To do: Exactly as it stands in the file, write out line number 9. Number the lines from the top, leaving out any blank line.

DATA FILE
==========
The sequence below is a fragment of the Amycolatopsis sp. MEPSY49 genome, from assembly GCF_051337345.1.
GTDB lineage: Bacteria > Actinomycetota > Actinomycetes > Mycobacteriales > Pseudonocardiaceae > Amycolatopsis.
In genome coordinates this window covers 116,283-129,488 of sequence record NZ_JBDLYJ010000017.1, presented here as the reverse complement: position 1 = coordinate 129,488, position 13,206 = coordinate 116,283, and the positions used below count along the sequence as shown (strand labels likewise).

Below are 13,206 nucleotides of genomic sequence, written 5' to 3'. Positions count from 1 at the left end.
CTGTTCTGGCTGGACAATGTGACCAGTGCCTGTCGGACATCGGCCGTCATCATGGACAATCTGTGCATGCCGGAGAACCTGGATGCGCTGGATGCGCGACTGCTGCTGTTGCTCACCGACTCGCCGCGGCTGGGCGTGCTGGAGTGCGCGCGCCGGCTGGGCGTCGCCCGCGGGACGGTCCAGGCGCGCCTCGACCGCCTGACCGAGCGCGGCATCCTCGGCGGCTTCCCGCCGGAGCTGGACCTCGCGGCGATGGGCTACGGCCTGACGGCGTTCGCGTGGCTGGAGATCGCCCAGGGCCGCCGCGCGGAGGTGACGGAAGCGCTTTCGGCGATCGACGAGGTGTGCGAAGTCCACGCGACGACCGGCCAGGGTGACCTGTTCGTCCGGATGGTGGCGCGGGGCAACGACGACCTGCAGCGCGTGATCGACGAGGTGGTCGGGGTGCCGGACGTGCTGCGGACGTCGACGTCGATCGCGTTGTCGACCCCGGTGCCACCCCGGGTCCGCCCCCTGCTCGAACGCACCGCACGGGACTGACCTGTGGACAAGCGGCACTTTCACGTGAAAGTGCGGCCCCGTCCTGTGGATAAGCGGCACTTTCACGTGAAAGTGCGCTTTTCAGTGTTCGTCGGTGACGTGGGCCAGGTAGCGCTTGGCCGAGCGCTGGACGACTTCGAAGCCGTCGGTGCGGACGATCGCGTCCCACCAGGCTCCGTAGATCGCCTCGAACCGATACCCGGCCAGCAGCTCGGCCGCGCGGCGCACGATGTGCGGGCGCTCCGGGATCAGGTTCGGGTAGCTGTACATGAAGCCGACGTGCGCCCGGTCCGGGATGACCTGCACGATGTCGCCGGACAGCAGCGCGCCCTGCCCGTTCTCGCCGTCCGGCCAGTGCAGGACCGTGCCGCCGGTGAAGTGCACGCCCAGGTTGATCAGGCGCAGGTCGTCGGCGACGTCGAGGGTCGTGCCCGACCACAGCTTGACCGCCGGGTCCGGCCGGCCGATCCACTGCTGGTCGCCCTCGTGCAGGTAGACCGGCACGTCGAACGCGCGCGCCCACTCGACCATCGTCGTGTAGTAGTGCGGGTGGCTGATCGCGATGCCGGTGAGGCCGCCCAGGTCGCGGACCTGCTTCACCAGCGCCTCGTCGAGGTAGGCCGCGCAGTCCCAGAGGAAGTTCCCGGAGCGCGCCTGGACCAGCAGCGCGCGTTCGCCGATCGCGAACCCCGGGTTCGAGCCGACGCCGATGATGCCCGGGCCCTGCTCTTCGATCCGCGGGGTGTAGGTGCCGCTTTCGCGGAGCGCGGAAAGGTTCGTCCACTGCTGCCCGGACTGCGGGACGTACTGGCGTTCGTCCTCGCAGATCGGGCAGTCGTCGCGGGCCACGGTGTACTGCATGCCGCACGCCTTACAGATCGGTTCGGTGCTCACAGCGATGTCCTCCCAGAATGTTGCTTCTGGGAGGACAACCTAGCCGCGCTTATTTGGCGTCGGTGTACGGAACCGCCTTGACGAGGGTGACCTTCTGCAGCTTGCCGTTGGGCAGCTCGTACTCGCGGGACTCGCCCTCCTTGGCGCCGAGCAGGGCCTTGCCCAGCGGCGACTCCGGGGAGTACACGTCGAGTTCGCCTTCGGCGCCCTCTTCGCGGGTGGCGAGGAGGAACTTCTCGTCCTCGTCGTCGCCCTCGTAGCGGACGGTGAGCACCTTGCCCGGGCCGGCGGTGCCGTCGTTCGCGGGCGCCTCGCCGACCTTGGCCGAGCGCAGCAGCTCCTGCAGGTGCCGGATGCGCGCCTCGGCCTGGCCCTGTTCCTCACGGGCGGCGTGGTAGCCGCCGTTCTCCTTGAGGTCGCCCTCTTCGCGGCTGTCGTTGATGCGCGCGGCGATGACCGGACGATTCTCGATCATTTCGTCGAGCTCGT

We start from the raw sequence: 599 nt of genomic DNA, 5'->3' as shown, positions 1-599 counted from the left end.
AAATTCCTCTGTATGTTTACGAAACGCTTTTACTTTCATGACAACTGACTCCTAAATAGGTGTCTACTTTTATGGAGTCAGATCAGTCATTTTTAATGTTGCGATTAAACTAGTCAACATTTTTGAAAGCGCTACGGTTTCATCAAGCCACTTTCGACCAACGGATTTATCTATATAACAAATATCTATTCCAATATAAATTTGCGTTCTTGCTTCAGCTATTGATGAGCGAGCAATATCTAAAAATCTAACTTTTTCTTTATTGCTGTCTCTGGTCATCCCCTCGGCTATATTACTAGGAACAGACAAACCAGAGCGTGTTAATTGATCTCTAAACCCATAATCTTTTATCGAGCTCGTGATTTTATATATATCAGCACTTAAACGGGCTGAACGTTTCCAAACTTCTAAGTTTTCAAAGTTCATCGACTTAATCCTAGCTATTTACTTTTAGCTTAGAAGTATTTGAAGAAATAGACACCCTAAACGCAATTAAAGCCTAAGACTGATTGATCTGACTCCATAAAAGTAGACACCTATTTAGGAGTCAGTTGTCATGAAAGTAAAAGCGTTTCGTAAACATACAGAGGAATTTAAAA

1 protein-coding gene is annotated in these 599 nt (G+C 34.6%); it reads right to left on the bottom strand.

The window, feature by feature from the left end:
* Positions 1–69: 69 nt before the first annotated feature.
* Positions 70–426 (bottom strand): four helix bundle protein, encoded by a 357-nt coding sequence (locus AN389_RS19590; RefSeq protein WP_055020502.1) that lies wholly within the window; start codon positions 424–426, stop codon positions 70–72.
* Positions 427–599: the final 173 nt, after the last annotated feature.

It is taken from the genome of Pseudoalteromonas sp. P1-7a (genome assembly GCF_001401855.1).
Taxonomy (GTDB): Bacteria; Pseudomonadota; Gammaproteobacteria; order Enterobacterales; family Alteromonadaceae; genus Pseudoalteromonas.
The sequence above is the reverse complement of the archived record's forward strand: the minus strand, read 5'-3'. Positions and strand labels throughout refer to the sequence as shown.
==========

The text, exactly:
The window, feature by feature from the left end: